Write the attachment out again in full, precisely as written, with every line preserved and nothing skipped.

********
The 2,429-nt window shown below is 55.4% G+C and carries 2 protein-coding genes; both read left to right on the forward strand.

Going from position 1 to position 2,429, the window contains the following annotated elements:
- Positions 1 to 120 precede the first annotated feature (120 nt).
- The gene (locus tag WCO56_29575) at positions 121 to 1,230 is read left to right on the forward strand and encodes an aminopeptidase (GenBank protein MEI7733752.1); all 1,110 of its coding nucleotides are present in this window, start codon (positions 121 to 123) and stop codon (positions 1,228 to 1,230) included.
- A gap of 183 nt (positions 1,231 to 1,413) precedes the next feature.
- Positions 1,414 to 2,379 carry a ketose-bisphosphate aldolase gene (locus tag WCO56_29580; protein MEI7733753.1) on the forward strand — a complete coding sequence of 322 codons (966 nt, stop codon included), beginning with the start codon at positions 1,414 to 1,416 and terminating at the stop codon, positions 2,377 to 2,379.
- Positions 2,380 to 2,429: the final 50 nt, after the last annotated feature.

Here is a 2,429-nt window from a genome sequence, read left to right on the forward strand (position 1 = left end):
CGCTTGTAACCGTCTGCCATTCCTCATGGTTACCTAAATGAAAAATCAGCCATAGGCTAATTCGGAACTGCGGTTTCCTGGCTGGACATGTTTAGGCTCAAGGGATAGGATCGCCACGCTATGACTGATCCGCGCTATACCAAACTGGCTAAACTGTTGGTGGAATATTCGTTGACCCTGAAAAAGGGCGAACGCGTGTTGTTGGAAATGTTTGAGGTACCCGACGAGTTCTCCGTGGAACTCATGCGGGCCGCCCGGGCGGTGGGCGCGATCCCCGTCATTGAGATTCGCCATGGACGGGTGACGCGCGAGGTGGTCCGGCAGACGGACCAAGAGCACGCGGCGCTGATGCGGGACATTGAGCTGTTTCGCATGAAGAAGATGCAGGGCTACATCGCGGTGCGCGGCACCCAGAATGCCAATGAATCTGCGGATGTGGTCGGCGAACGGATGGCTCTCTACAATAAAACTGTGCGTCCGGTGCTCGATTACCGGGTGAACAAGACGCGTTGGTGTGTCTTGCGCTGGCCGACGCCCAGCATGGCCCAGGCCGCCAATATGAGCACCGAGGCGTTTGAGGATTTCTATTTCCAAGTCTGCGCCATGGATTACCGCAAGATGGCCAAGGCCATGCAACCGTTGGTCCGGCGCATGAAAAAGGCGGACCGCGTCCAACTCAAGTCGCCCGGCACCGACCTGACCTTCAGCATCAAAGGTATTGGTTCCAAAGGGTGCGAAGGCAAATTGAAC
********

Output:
The 2,429-nt window shown below is 55.4% G+C and carries 2 protein-coding genes; both read left to right on the forward strand.

Going from position 1 to position 2,429, the window contains the following annotated elements:
- Positions 1 to 120 precede the first annotated feature (120 nt).
- The gene (locus tag WCO56_29575) at positions 121 to 1,230 is read left to right on the forward strand and encodes an aminopeptidase (GenBank protein MEI7733752.1); all 1,110 of its coding nucleotides are present in this window, start codon (positions 121 to 123) and stop codon (positions 1,228 to 1,230) included.
- A gap of 183 nt (positions 1,231 to 1,413) precedes the next feature.
- Positions 1,414 to 2,379 carry a ketose-bisphosphate aldolase gene (locus tag WCO56_29580; protein MEI7733753.1) on the forward strand — a complete coding sequence of 322 codons (966 nt, stop codon included), beginning with the start codon at positions 1,414 to 1,416 and terminating at the stop codon, positions 2,377 to 2,379.
- Positions 2,380 to 2,429: the final 50 nt, after the last annotated feature.

Here is a 2,429-nt window from a genome sequence, read left to right on the forward strand (position 1 = left end):
CGCTTGTAACCGTCTGCCATTCCTCATGGTTACCTAAATGAAAAATCAGCCATAGGCTAATTCGGAACTGCGGTTTCCTGGCTGGACATGTTTAGGCTCAAGGGATAGGATCGCCACGCTATGACTGATCCGCGCTATACCAAACTGGCTAAACTGTTGGTGGAATATTCGTTGACCCTGAAAAAGGGCGAACGCGTGTTGTTGGAAATGTTTGAGGTACCCGACGAGTTCTCCGTGGAACTCATGCGGGCCGCCCGGGCGGTGGGCGCGATCCCCGTCATTGAGATTCGCCATGGACGGGTGACGCGCGAGGTGGTCCGGCAGACGGACCAAGAGCACGCGGCGCTGATGCGGGACATTGAGCTGTTTCGCATGAAGAAGATGCAGGGCTACATCGCGGTGCGCGGCACCCAGAATGCCAATGAATCTGCGGATGTGGTCGGCGAACGGATGGCTCTCTACAATAAAACTGTGCGTCCGGTGCTCGATTACCGGGTGAACAAGACGCGTTGGTGTGTCTTGCGCTGGCCGACGCCCAGCATGGCCCAGGCCGCCAATATGAGCACCGAGGCGTTTGAGGATTTCTATTTCCAAGTCTGCGCCATGGATTACCGCAAGATGGCCAAGGCCATGCAACCGTTGGTCCGGCGCATGAAAAAGGCGGACCGCGTCCAACTCAAGTCGCCCGGCACCGACCTGACCTTCAGCATCAAAGGTATTGGTTCCAAAGGGTGCGAAGGCAAATTGAAC